File picture: Renee Graham/AP

One of the most popular tourist attractions in the country, the Kruger National Park has announced that from September 1 2017, guests that are 18 and older will be required to produce proof of identity to gain access to the the park.

According to a statement released on the park's site recently, the park is currently implementing these measures in order to keep track of who comes and goes in and out of the park.  

"Kruger National Park (KNP) is currently implementing additional gate access control systems at its entrance gates in the Southern part of the Park, which will require that as from 1 September 2017, all visitors who are 18 years old and above must produce a positive identity document for scanning in order to gain access. For non-South African visitors, they must produce passports but a South African driver’s licence will also be acceptable."

The park's managing executive Glenn Philips said the system would apply to all, including SANParks staff members. 

“The system will apply to everybody including SANParks staff members, suppliers and other residents of the Park and is expected to improve on our proactive surveillance, early warning and detection. In our quest to continue to enhance security for both wildlife and visitors, we will continue to make use of appropriate security technology”; said Phillips.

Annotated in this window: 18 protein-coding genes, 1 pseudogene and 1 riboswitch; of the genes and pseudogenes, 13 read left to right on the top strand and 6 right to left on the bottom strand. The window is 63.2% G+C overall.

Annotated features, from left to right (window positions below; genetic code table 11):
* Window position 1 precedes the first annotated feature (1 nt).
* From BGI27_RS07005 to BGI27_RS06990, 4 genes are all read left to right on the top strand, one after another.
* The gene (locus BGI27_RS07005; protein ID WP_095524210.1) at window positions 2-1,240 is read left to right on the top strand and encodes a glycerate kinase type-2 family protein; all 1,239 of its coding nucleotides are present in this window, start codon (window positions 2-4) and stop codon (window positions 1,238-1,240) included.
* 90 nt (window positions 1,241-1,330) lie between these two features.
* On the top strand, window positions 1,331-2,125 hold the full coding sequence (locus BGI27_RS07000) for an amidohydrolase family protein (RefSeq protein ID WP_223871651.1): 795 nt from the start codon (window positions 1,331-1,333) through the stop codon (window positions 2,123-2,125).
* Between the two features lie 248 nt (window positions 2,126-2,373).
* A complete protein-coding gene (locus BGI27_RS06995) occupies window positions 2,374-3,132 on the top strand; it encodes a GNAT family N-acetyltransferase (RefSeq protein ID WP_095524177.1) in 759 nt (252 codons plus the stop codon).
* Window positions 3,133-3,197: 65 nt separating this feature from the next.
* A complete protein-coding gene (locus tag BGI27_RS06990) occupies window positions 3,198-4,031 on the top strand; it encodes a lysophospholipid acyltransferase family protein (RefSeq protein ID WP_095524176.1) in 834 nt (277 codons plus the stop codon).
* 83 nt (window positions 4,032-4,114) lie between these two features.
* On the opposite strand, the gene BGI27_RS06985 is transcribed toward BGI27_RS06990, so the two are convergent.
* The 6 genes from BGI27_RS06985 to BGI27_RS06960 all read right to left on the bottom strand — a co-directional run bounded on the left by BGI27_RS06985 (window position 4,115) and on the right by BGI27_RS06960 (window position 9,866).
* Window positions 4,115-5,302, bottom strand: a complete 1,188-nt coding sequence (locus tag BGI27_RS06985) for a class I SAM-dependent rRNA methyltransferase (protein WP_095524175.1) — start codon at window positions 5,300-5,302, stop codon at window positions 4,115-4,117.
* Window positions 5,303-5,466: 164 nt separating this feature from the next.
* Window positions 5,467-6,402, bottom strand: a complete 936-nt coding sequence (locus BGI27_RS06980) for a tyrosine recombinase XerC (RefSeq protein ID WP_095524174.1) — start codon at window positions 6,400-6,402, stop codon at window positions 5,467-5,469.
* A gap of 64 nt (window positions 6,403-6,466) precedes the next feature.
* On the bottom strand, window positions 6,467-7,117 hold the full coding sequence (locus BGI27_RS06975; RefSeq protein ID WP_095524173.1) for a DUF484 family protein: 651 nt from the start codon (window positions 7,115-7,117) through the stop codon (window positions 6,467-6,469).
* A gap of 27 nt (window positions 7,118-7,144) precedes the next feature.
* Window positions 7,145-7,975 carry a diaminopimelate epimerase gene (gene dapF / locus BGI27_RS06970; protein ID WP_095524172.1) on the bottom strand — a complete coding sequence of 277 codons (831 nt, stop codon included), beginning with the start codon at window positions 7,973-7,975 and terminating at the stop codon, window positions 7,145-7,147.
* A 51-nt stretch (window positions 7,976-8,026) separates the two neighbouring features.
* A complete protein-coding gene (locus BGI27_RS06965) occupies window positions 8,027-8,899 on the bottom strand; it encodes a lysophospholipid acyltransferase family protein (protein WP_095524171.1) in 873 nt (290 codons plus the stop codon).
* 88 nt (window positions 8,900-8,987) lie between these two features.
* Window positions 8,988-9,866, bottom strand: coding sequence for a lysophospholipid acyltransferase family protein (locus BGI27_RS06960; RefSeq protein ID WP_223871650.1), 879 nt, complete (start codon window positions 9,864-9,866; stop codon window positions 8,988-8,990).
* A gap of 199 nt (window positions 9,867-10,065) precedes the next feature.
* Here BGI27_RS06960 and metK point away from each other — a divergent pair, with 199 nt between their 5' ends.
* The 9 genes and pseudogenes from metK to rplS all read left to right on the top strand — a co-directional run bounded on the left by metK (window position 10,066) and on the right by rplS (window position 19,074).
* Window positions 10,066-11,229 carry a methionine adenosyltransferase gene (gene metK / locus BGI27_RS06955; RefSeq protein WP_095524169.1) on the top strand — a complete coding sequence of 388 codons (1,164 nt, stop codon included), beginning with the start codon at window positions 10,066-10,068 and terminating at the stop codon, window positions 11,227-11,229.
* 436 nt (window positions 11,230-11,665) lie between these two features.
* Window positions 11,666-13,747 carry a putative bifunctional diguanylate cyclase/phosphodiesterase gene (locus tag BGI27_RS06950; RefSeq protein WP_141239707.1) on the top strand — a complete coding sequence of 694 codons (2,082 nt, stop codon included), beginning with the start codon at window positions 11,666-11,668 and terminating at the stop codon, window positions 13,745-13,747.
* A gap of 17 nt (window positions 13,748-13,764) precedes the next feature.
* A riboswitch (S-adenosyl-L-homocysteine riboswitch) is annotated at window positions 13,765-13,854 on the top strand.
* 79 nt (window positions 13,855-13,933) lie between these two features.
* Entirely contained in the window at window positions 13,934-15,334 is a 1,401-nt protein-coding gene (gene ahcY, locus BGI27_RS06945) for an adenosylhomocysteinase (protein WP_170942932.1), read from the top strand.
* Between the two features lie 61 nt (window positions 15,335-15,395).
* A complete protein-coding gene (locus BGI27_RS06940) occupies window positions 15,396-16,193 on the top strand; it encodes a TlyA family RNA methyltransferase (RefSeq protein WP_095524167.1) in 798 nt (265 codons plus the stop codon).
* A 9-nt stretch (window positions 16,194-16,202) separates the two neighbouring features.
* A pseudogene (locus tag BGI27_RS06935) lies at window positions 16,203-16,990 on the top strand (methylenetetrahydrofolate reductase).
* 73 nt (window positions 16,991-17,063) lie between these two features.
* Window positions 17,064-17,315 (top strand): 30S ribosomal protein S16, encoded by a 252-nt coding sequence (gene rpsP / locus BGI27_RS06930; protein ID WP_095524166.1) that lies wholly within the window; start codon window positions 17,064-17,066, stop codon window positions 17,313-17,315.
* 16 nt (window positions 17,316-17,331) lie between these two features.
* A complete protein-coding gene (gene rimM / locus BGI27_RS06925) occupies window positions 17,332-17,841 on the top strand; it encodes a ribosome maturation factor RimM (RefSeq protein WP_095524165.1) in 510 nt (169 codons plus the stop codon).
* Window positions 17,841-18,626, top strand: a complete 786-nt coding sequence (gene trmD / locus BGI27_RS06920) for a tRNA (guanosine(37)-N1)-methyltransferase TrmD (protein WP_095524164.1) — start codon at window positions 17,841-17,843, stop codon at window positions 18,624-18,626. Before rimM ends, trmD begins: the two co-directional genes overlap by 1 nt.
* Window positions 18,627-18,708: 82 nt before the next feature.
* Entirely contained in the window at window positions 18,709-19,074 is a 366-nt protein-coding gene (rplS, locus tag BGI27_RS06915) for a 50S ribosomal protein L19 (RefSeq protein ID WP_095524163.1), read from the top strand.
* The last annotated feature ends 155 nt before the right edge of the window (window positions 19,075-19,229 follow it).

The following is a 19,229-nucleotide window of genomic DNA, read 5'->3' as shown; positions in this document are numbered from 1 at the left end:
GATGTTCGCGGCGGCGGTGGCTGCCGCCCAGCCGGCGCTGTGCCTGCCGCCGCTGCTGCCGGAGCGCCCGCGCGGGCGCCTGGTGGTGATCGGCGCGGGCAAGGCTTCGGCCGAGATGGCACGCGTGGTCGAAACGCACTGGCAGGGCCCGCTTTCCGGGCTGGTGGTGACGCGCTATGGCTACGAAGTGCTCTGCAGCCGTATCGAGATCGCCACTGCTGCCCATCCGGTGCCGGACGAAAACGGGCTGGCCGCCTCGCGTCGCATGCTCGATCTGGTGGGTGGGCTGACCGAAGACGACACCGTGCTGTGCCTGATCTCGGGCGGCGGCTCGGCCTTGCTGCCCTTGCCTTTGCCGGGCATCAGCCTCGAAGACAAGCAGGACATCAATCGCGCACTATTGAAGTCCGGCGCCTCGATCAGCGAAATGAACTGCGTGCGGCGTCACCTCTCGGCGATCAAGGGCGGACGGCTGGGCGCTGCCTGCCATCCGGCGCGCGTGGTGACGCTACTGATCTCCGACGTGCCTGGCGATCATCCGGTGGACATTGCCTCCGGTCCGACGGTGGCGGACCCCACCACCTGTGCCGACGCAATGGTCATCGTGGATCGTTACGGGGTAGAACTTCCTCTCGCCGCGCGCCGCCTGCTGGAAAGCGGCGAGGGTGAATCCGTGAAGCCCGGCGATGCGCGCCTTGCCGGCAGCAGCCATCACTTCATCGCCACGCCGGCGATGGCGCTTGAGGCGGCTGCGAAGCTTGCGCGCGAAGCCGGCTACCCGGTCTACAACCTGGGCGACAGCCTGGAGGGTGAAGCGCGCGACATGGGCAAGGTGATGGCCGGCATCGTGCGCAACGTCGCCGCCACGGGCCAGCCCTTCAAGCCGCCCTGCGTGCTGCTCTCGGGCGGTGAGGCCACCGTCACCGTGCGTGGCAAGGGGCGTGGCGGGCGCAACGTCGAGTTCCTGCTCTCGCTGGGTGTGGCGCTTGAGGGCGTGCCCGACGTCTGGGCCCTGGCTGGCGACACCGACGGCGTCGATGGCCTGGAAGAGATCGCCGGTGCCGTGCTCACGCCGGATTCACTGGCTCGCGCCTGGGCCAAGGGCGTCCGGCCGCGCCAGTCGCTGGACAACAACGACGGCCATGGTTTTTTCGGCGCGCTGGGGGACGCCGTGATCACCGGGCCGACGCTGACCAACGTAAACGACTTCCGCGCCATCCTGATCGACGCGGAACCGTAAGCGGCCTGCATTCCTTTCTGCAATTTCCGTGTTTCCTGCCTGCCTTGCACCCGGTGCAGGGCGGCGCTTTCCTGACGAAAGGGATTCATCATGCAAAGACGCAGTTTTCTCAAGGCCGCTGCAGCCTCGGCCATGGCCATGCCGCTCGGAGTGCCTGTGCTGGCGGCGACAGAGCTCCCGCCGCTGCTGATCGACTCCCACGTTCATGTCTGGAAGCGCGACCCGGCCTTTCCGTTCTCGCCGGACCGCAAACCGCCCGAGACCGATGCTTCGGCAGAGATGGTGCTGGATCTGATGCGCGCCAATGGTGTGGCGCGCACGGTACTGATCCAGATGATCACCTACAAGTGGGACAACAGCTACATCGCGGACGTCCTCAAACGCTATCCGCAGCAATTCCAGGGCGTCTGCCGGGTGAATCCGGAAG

Visitors will still be required to go through their normal check-in or check-out at the gate receptions before proceeding to the security scanning process. Training for the security personnel on the upgraded system is underway in order to minimize possible delays as soon as the new operation kicks-in.

We request that tour operators and ground handlers communicate this requirement with their guests.

“We recognise that we have to keep a very fine balance between imposing potentially anti-tourist friendly security apparatus whilst also ensuring the protection of both Tourists and Wildlife. We request the public to be patient during these very necessary security processes,” concluded Phillips.